The axing of attorney general Dominic Grieve and police minister Damian Green in last week’s ministerial reshuffle renewed speculation that the Conservatives will go into the next general election committed to radical human rights reform.

Along with former justice secretary Kenneth Clarke, also gone, the duo were viewed at Westminster as significant obstacles to a policy of repealing the Human Rights Act, or even leaving the European Convention on Human Rights.

Justice secretary Chris Grayling told last year’s Tory conference that he would publish a policy document and then a draft bill on scrapping the act and withdrawal from the ECHR.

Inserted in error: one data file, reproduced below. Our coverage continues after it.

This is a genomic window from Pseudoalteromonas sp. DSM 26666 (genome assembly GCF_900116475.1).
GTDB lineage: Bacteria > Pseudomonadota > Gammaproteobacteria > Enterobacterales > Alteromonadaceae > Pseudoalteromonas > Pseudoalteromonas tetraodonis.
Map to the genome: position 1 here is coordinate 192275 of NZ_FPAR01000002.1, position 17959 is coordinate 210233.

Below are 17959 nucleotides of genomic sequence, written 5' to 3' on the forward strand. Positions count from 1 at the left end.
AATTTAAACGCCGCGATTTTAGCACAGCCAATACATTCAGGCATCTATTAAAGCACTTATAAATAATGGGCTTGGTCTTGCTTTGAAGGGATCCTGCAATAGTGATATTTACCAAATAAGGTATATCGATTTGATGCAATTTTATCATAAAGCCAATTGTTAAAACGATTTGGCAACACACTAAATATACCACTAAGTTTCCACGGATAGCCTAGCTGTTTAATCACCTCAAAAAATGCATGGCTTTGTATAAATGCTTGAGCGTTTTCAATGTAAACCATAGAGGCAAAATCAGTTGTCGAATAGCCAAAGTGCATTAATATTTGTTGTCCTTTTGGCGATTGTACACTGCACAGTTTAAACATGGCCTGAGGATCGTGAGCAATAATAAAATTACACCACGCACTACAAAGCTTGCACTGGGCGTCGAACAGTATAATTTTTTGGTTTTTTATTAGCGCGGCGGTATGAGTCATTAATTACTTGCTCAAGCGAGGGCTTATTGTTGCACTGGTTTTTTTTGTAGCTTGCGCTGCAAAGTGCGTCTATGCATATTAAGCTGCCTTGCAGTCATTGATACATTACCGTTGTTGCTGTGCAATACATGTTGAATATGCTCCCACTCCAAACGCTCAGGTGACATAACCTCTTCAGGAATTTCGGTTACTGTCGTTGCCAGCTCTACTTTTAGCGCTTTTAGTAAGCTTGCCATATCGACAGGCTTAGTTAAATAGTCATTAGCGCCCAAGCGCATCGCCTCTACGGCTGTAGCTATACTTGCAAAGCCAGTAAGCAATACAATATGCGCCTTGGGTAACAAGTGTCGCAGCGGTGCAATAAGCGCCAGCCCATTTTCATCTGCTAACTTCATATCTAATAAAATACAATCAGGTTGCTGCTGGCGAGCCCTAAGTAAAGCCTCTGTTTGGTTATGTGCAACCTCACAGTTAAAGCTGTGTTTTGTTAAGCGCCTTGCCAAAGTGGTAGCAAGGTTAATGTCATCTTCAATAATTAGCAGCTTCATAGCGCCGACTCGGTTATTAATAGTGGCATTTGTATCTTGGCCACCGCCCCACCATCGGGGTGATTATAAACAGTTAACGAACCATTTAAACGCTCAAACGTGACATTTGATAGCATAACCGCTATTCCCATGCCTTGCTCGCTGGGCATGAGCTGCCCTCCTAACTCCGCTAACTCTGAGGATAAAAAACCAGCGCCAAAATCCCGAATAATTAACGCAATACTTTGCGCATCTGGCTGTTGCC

Little has been heard since.

However, that speculation gained traction as the Gazette went to press, with reports that a group of Conservative lawyers has been advising David Cameron on ways to limit the power of the European Court of Human Rights, and that these proposals will be centre stage in the prime minister’s autumn party conference speech.

The new AG is barrister Jeremy Wright MP, 41, who was called to the Inner Temple in 1996 and practised criminal law. He has been an MP since 2005, currently for Kenilworth and Southam in the West Midlands.

Wright was appointed a junior justice minister in 2012, responsible for prisons and rehabilitation.